Unanimous support has been expressed at the Causeway Coast and Glens council for the campaign to secure an air ambulance for Northern Ireland.
DUP Councillors James McCorkell and George Duddy submitted a motion calling for the council to support the Air Ambulance campaign started by the late Dr John Hinds, the so called ‘flying doctor’ who tragically lost his life in an accident at a motorcycling event in the Republic of Ireland last month.
DUP Councillor James McCorkell said: “This notice of motion has come about following an approach that was made to me by members of the motor biking fraternity in Limavady. I’m sure everyone will be familiar with the petition for an Air Ambulance for Northern Ireland that is currently ongoing.
“It is the strong desire of the biking community and I believe the vast majority of people here that the vision of the Late Doctor John Hinds becomes a reality.
“I was delighted to hear the Finance Minister Arlene Foster state that an Air Ambulance could be a reality by next year. Work has been ongoing for the last 18 months and as things stand, a new company, The Air Ambulance Northern Ireland Company has been set up as a Limited Company and has applied for charitable status.
“Dr Hinds’ family are also in the process of setting up a Trust Fund to support his vision and I know Dr Hinds himself met with the Air Ambulance Northern Ireland Company just before his tragic death.
“Minister Foster has said it will take ‘a cocktail of funding to make this vision a reality’, and this is why it is so important that everyone, including everyone at Stormont, work together to make this a reality.
“Our new council area plays host to the North West 200 and Doctor Hinds’ involvement in the Race, especially this year is well documented. However we have several other major events across our new area which could make use of an Air Ambulance if the sad circumstances arose, the Armoy Races and the Air Show to name just two.
“In fact since I first submitted this notice of motion to Council, there have been two high profile incidents here in Northern Ireland in which an emergency air ambulance had to be brought from Great Britain and the Republic of Ireland to ferry injured parties to hospital. But it’s not just about high profile sporting and public events, it can provide for so much more across our rural roads by way of emergency cover.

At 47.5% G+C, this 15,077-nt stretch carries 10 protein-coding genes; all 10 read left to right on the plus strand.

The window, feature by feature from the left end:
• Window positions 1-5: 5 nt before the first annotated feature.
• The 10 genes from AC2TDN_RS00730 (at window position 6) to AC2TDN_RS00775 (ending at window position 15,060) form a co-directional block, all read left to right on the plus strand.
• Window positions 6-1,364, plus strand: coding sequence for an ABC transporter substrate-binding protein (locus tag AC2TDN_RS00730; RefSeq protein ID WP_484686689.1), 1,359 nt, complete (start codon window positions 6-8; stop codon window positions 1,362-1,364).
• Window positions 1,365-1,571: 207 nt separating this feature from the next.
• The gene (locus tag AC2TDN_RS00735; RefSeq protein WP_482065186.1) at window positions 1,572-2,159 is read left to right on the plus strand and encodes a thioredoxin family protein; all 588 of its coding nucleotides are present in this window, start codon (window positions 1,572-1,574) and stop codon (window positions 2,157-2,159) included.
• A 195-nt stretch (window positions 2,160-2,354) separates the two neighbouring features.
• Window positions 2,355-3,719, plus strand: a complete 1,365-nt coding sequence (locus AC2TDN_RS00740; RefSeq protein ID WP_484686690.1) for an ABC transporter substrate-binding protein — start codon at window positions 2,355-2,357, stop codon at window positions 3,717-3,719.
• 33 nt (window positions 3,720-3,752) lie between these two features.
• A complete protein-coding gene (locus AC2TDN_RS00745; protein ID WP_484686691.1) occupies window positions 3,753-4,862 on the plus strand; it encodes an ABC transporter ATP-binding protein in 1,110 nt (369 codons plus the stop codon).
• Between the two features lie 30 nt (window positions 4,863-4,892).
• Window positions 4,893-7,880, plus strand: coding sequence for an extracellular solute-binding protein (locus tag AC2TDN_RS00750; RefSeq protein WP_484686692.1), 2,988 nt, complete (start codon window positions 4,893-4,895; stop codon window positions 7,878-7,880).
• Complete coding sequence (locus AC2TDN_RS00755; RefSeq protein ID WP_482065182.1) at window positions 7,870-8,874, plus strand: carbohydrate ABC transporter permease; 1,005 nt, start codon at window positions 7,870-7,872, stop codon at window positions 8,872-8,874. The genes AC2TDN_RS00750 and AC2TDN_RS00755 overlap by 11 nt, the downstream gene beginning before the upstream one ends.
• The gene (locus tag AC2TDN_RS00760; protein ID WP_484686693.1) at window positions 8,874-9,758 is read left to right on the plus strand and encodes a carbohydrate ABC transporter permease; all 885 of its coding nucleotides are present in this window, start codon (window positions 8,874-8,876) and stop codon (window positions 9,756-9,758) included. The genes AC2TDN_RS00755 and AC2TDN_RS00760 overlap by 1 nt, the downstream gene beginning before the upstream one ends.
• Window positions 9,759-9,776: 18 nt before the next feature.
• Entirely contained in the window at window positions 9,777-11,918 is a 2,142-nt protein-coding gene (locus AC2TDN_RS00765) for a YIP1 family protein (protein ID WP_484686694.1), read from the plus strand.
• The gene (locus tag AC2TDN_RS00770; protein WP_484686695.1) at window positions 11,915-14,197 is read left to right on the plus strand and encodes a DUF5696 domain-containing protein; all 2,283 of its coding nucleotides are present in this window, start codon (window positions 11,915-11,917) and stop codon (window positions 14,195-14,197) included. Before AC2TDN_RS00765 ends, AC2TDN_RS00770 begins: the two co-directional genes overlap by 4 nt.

“In Doctor John Hinds’ own words during the last North West 200, ‘an emergency helicopter is a necessity, not a luxury’. He went on to claim that it would be a game changer in terms of trauma provision in Northern Ireland. Doctor Hinds was the leading expert in the field up until his tragic death in an incident at the Skerries 100 races recently.
“Northern Ireland is largely a rural community, and the rural network becomes problematic when it comes to getting ground crews in and out of emergency situations in a timely fashion. We are now the only region in the United Kingdom and Ireland that does not have its own dedicated Air Ambulance Service.
“Air Ambulance cover in the rest of the UK is roughly one Air Ambulance per 1.5 million of population and those living in these areas who suffer severe trauma incidents, have at least a 25 per cent better chance of survival.
“With our population here in Northern Ireland of almost 1.9 million, regardless of the cost, I believe Doctor Hinds was correct and it is a necessity, not a luxury.”
He added: “Doctor John Hinds’ call-sign ‘Delta 7’ was once heard across the Triangle roads of this Borough during the NW200. I hope everyone will support this motion and that one day his vision will become a reality.
“Wouldn’t it be great if his call-sign was once again heard as Northern Ireland’s own Air Ambulance comes into land at one of our hospitals, as it provides its life-saving intervention service to someone in desperate medical need?”
SDLP Councillor Maura Hickey said: “It is clear that North South collaboration has worked in other areas so perhaps that is an avenue we can look at.”
Sinn Féin Councillor Cara McShane said the huge numbers visiting largely isolated tourist hotspots would benefit. She said: “We have tourist attractions such as the Carrick-a-Rede rope bridge and the Giant’s Causeway in our area so maybe that is is an angle that we could look at.”
Councillor McCorkell’s proposal gained unanimous approval.